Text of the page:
> Hello,
>
> This is a question about how to pause and unpause threads (as the
> title suggests).
>
> I've created an extension of threading.Thread which I'll call Server.
> Server has a collection of Controlers. A Controler has a method
> turn(), which lets it do various interesting things. While the
> Server is running, it loops through each of its Controlers and calls
> their turn() method.
>
> One of these Controlers is a subclass called DirectedControler.
> What a DirectedControler is meant to do is wait until it is given an
> Action object it can invoke. Actions are basically an implementation
> of the Command pattern. Actions are also invalid in certain
> circumstances; they return False when executed if they didn't do
> anything. Therefore, when a DirectedControler is given a turn, it
> waits while:
> - It has no Action
> - The last Action it was given didn't do anything
>

By this definition, if there is no "action" supplied, a
"DirectedControler" will result in blocking ALL others (directed or not)
in this "server" (as it blocks the entire server thread).

Is that really the behavior you want?

> Actions are sent to the DirectedControler by a Client that exists in
> the main thread.
>
> What I'm trying to figure out is how to make the DirectedControler
> pause while it is waiting for a valid Action. So far I just put it
> into a loop like this:
>
> def turn(self):
> while self.__action is None or not self.__action.execute():
> self.__action = None # Throw away invalid actions
> pass


That "pass" is useless.
>
> self.__action = None # Action was valid. Clear the way for the
> # next turn's Action.
>
> Where the Action is set like this (by the Client):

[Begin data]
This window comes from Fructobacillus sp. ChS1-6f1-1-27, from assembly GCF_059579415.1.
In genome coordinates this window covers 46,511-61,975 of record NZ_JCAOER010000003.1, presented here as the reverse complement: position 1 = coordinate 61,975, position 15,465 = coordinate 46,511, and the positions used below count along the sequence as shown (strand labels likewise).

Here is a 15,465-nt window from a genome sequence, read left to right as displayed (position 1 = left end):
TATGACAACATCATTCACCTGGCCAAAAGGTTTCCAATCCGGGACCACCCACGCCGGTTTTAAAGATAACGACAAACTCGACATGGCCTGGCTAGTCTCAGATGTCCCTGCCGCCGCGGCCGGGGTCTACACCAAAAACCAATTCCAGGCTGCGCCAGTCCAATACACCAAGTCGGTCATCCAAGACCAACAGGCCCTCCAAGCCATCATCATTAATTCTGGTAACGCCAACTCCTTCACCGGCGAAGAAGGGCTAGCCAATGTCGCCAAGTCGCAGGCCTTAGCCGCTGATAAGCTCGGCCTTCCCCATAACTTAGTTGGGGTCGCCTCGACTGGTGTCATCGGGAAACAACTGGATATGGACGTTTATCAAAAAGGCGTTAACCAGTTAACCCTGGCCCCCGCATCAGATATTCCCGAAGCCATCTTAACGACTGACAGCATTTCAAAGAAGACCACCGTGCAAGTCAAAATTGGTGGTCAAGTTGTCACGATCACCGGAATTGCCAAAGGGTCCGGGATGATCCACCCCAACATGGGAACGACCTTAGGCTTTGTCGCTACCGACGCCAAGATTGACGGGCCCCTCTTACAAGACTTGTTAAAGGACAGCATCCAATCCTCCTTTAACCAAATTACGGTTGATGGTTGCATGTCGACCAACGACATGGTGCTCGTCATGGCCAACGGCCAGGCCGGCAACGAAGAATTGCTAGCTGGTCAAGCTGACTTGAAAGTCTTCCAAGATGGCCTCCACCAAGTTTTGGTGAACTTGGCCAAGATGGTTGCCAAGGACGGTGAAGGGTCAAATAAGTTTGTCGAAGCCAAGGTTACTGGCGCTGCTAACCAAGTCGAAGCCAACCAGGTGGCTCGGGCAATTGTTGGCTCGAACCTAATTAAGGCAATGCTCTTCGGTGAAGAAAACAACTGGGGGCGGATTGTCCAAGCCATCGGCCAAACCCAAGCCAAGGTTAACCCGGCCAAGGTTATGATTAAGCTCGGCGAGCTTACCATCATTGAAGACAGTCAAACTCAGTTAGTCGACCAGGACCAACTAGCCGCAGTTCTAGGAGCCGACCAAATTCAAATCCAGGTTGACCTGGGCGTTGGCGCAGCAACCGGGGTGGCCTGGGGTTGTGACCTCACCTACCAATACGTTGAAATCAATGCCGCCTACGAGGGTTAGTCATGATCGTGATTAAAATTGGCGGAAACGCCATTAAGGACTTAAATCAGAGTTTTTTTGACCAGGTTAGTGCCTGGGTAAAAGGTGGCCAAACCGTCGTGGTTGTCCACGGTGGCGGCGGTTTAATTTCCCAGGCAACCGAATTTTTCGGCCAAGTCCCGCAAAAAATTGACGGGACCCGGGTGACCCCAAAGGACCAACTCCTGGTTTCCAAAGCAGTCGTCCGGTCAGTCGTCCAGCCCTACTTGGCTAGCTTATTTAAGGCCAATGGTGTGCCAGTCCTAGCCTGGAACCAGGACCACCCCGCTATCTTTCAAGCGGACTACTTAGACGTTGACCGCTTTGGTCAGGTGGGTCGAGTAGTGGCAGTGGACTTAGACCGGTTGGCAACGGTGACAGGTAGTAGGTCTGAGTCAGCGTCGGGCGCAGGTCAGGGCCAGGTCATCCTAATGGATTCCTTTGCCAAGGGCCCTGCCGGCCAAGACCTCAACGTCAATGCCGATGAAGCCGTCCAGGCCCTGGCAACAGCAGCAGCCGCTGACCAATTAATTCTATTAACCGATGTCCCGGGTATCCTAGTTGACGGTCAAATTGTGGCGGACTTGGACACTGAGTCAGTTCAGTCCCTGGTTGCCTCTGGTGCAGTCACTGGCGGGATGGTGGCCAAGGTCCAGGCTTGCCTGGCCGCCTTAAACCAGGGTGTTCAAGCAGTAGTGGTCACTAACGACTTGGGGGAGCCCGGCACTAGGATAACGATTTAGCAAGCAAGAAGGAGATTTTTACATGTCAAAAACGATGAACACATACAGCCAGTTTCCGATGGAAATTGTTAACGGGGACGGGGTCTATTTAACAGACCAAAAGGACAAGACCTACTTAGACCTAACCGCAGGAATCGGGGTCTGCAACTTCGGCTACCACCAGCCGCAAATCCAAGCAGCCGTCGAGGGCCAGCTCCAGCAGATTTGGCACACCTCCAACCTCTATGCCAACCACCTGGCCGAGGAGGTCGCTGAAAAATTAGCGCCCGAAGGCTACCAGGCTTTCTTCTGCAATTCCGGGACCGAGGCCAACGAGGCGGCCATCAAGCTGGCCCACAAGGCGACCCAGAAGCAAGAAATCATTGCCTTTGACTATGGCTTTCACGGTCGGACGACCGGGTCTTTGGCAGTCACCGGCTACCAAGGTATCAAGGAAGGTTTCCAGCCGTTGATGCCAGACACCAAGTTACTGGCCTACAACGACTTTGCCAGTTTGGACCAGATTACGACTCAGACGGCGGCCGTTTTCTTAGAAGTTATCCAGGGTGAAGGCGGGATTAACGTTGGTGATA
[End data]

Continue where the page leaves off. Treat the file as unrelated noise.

>
> def setAction(self, action):
> if self.__action is None:
> self.__action = action
>

Possible race condition -- what happens if "turn()" is just starting
to process the previous "action", so self.__action is not None. The
client code will then skip doing anything. [Also note that if you want
to indicate that an attribute is supposed to be considered private, the
convention is for ONE _, not two -- two _ sets up name mangling in
inheritance trees]

I'd suggest using a Queue PER directed controller. Initialize

self._actions = Queue.Queue()

-=-=-=-=-=-

def turn(self):
while True:
atn = self._actions.get() #blocks until at least one entry
if atn and atn.execute(): #should be in a try/except if
# action has NO execute method
break #did something, so exit while

-=-=-=-=-=-

def setAction(self, action):
self._actions.put(action) #could add code to ensure
#an execute attribute

--
Wulfraed Dennis Lee Bieber KD6MOG
http://www.velocityreviews.com/forums/(E-Mail Removed) (E-Mail Removed)
HTTP://wlfraed.home.netcom.com/
(Bestiaria Support Staff: (E-Mail Removed))
HTTP://www.bestiaria.com/
 
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Aaron J. M.
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      08-12-2007